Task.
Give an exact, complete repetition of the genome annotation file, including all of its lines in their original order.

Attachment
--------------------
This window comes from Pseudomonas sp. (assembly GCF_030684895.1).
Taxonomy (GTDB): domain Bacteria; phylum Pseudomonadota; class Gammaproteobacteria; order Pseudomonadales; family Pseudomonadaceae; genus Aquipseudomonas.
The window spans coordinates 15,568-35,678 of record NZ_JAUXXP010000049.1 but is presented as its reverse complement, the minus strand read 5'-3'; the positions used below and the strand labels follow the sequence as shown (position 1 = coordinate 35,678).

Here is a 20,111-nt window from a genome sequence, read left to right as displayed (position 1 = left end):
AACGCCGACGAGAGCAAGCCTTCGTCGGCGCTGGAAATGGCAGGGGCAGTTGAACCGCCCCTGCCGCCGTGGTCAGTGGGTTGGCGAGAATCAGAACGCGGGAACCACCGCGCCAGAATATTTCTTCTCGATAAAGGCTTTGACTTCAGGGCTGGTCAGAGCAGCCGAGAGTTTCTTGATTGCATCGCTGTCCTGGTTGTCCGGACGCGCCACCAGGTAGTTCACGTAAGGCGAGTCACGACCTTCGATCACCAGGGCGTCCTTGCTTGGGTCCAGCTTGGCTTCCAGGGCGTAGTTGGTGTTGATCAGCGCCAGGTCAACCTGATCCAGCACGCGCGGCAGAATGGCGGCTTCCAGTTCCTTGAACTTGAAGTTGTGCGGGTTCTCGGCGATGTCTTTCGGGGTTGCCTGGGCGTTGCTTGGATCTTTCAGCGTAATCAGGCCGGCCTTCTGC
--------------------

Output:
This window comes from Pseudomonas sp. (assembly GCF_030684895.1).
Taxonomy (GTDB): domain Bacteria; phylum Pseudomonadota; class Gammaproteobacteria; order Pseudomonadales; family Pseudomonadaceae; genus Aquipseudomonas.
The window spans coordinates 15,568-35,678 of record NZ_JAUXXP010000049.1 but is presented as its reverse complement, the minus strand read 5'-3'; the positions used below and the strand labels follow the sequence as shown (position 1 = coordinate 35,678).

Here is a 20,111-nt window from a genome sequence, read left to right as displayed (position 1 = left end):
AACGCCGACGAGAGCAAGCCTTCGTCGGCGCTGGAAATGGCAGGGGCAGTTGAACCGCCCCTGCCGCCGTGGTCAGTGGGTTGGCGAGAATCAGAACGCGGGAACCACCGCGCCAGAATATTTCTTCTCGATAAAGGCTTTGACTTCAGGGCTGGTCAGAGCAGCCGAGAGTTTCTTGATTGCATCGCTGTCCTGGTTGTCCGGACGCGCCACCAGGTAGTTCACGTAAGGCGAGTCACGACCTTCGATCACCAGGGCGTCCTTGCTTGGGTCCAGCTTGGCTTCCAGGGCGTAGTTGGTGTTGATCAGCGCCAGGTCAACCTGATCCAGCACGCGCGGCAGAATGGCGGCTTCCAGTTCCTTGAACTTGAAGTTGTGCGGGTTCTCGGCGATGTCTTTCGGGGTTGCCTGGGCGTTGCTTGGATCTTTCAGCGTAATCAGGCCGGCCTTCTGC